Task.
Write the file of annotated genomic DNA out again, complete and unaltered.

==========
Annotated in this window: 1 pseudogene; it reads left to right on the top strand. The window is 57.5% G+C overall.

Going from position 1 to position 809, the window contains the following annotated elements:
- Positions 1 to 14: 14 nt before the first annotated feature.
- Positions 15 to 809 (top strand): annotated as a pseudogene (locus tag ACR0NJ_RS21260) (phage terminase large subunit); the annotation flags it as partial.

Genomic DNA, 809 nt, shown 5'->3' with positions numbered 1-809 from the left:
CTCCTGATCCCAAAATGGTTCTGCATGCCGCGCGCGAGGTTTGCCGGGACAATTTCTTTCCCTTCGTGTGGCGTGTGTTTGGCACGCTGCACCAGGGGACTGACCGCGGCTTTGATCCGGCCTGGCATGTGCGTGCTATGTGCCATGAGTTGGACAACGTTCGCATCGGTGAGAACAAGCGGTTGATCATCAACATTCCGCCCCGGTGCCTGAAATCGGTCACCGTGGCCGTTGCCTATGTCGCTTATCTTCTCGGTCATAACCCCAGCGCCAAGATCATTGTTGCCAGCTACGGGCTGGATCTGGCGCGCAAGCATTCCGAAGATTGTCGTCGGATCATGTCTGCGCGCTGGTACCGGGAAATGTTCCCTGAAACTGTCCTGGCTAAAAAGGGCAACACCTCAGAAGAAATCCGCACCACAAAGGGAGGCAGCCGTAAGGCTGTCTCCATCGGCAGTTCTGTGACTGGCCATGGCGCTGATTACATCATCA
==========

Annotated in this window: 1 pseudogene; it reads left to right on the top strand. The window is 57.5% G+C overall.

Going from position 1 to position 809, the window contains the following annotated elements:
- Positions 1 to 14: 14 nt before the first annotated feature.
- Positions 15 to 809 (top strand): annotated as a pseudogene (locus tag ACR0NJ_RS21260) (phage terminase large subunit); the annotation flags it as partial.

Genomic DNA, 809 nt, shown 5'->3' with positions numbered 1-809 from the left:
CTCCTGATCCCAAAATGGTTCTGCATGCCGCGCGCGAGGTTTGCCGGGACAATTTCTTTCCCTTCGTGTGGCGTGTGTTTGGCACGCTGCACCAGGGGACTGACCGCGGCTTTGATCCGGCCTGGCATGTGCGTGCTATGTGCCATGAGTTGGACAACGTTCGCATCGGTGAGAACAAGCGGTTGATCATCAACATTCCGCCCCGGTGCCTGAAATCGGTCACCGTGGCCGTTGCCTATGTCGCTTATCTTCTCGGTCATAACCCCAGCGCCAAGATCATTGTTGCCAGCTACGGGCTGGATCTGGCGCGCAAGCATTCCGAAGATTGTCGTCGGATCATGTCTGCGCGCTGGTACCGGGAAATGTTCCCTGAAACTGTCCTGGCTAAAAAGGGCAACACCTCAGAAGAAATCCGCACCACAAAGGGAGGCAGCCGTAAGGCTGTCTCCATCGGCAGTTCTGTGACTGGCCATGGCGCTGATTACATCATCA